Traditional messaging models fall into two categories: Shared Message Queues and Publish-Subscribe models. Both models have their own pros and cons. Neither could successfully handle big data ingestion at scale due to limitations in their design. Apache Kafka implements a publish-subscribe messaging model which provides fault tolerance, scalability to handle large volumes of streaming data for real-time analytics. It was developed at LinkedIn in 2010 to meet its growing data pipeline needs. Apache Kafka bridges the gaps that traditional messaging models failed to achieve. Kafka implements concepts from both models, overcoming their disadvantages while also having the flexibility to incorporate both methodologies at scale.
Shared Message Queue
A shared message queue system allows for a stream of messages from a producer to reach a single consumer. Each message pushed to the queue is read only once and only by one consumer. Subscribers pull messages (in a streaming or batch fashion) from the end of a queue being shared amongst them. Queueing systems then remove the message from the queue one pulled successfully.
Once one consumer pulls a message, it is erased from the queue.
Message queues are better suited to imperative programming, where the messages are much like commands to consumers belonging to the same domain, than event-driven programming, where a single event can lead to multiple actions from the consumers’ end, varying from domain to domain.
While multiple consumers may connect to the shared queue, they must all fall in the same logical domain and execute the same functionality. Thus, the scalability of processing in a shared message queue is limited by a single domain for consumption.
The publish-subscribe model allows for multiple publishers to publish messages to topics hosted by brokers which can be subscribed to by multiple subscribers. A message is thus broadcast to all the subscribers of a topic.
The logical segregation of the publisher from the subscriber allows for a loosely-coupled architecture, but with limited scale. Scalability is limited as each subscriber must subscribe to every partition in order to access the messages from all partitions. Thus, while traditional pub-sub models work for small networks, the instability increases with the growth in nodes.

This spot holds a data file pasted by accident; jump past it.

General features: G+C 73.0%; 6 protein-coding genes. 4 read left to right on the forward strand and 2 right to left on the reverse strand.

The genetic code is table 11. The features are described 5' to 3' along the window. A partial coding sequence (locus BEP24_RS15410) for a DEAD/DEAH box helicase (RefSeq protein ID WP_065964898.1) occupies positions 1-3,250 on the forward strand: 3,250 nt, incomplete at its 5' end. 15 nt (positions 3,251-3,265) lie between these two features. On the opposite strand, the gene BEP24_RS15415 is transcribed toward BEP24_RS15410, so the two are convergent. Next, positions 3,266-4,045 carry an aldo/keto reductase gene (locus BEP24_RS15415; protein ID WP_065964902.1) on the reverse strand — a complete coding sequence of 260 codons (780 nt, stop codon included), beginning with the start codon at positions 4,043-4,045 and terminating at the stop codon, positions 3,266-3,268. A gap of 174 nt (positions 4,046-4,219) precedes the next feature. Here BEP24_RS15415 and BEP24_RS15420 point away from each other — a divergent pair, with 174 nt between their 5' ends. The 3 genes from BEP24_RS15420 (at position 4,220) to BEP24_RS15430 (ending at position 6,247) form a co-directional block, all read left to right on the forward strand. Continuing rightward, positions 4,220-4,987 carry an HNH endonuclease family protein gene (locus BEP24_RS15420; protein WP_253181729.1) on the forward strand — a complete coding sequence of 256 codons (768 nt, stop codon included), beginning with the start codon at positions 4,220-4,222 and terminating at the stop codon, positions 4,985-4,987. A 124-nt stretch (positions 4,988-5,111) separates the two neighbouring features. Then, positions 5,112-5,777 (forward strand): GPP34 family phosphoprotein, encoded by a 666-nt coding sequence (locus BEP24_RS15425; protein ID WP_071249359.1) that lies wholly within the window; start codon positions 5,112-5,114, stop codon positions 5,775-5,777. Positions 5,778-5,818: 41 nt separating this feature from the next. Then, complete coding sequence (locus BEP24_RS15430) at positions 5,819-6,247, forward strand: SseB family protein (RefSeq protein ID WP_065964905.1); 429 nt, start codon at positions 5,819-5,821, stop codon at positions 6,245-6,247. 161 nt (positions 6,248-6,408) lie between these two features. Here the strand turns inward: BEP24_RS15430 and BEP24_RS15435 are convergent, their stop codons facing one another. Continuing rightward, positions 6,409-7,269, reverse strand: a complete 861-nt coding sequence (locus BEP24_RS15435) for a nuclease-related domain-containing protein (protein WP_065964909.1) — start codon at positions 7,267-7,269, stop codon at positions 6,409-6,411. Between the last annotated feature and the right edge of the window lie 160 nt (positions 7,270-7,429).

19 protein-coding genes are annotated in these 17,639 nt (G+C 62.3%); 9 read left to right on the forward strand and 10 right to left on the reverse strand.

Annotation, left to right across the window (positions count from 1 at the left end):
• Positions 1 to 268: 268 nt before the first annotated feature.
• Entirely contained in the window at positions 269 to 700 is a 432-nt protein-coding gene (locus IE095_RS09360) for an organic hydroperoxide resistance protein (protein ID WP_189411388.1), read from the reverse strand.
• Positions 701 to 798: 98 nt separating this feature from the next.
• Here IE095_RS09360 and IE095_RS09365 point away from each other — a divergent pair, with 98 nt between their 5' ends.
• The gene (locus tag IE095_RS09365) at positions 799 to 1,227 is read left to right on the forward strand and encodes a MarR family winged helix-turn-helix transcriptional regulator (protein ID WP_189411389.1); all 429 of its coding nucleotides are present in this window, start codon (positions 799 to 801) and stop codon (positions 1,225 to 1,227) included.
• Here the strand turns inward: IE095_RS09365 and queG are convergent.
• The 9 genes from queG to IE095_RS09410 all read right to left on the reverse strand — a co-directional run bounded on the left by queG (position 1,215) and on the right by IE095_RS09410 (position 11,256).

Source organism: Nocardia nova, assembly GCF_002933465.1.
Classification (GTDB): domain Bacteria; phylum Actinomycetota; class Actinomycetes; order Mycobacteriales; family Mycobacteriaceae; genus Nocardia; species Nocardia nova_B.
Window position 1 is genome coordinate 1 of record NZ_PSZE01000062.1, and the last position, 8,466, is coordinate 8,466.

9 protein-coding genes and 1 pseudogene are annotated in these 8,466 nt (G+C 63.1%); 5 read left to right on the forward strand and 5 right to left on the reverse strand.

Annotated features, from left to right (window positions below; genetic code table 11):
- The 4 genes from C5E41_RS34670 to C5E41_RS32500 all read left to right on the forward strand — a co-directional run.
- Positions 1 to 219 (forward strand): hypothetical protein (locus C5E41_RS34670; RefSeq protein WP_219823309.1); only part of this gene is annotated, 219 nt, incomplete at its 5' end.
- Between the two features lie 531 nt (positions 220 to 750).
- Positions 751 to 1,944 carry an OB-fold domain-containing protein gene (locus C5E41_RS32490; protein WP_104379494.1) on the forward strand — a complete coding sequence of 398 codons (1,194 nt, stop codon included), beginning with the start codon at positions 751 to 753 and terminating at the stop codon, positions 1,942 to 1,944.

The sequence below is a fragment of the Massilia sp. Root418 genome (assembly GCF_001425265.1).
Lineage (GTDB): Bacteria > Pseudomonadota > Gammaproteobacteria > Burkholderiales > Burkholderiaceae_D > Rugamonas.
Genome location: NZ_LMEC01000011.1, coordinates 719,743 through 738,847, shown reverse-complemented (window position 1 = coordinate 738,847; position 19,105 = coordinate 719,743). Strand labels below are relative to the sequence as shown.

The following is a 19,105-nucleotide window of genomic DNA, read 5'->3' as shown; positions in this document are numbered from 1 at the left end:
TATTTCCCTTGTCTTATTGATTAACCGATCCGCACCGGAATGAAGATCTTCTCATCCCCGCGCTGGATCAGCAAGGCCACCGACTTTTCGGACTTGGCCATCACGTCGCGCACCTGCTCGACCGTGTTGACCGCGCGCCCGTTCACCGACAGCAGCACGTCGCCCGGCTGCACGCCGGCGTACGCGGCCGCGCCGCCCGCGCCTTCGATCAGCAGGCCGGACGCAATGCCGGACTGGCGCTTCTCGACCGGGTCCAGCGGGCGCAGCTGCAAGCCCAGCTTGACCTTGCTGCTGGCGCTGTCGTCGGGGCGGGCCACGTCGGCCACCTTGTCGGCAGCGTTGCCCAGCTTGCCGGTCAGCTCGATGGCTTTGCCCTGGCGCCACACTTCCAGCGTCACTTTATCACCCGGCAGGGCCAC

The side effect of the decoupling also shows in the unreliability around message delivery.
As every message is broadcast to all subscribers, scaling the processing of the streams is difficult as the subscribers are not in sync with one another.
How Kafka bridges the two models?
Kafka builds on the publish-subscribe model with the advantages of a message queuing system. It achieves this with:
- the use of consumer groups
- message retention by brokers
When consumers join a group and subscribe to a topic, only one consumer from the group actually consumes each message from the topic. The messages are also retained by the brokers in their topic partitions, unlike traditional message queues.
Multiple consumer groups can read from the same set of topics, and at different times catering to different logical application domains. Thus, Kafka provides both the advantage of high scalability via consumers belonging to the same consumer group and the ability to serve multiple independent downstream applications simultaneously.
Consumer groups give Kafka the flexibility to have the advantages of both message queuing and publish-subscribe models. Kafka consumers belonging to the same consumer group share a group id. The consumers in a group then divides the topic partitions as fairly amongst themselves as possible by establishing that each partition is only consumed by a single consumer from the group.
If all consumers are from the same group, the Kafka model functions as a traditional message queue would. All the records and processing is then load balanced Each message would be consumed by one consumer of the group only. Each partition is connected to at most one consumer from a group.
When multiple consumer groups exist, the flow of the data consumption model aligns with the traditional publish-subscribe model. The messages are broadcast to all consumer groups.
There also exist exclusive consumers, which happen to be consumer groups having only one consumer. Such a consumer must be connected to all the partitions it requires.
Ideally, the number of partitions is equal to the number of consumers. Should the number of consumers be greater, the excess consumers are idle, wasting client resources. If the number of partitions is greater, some consumers will read from multiple partitions which should not be an issue unless the ordering of messages is important to the use case. Kafka does not guarantee ordering of messages between partitions. It does provide ordering within a partition. Thus, Kafka can maintain message ordering by a consumer if it is subscribed to only a single partition. Messages can also be ordered using the key to be grouped by during processing.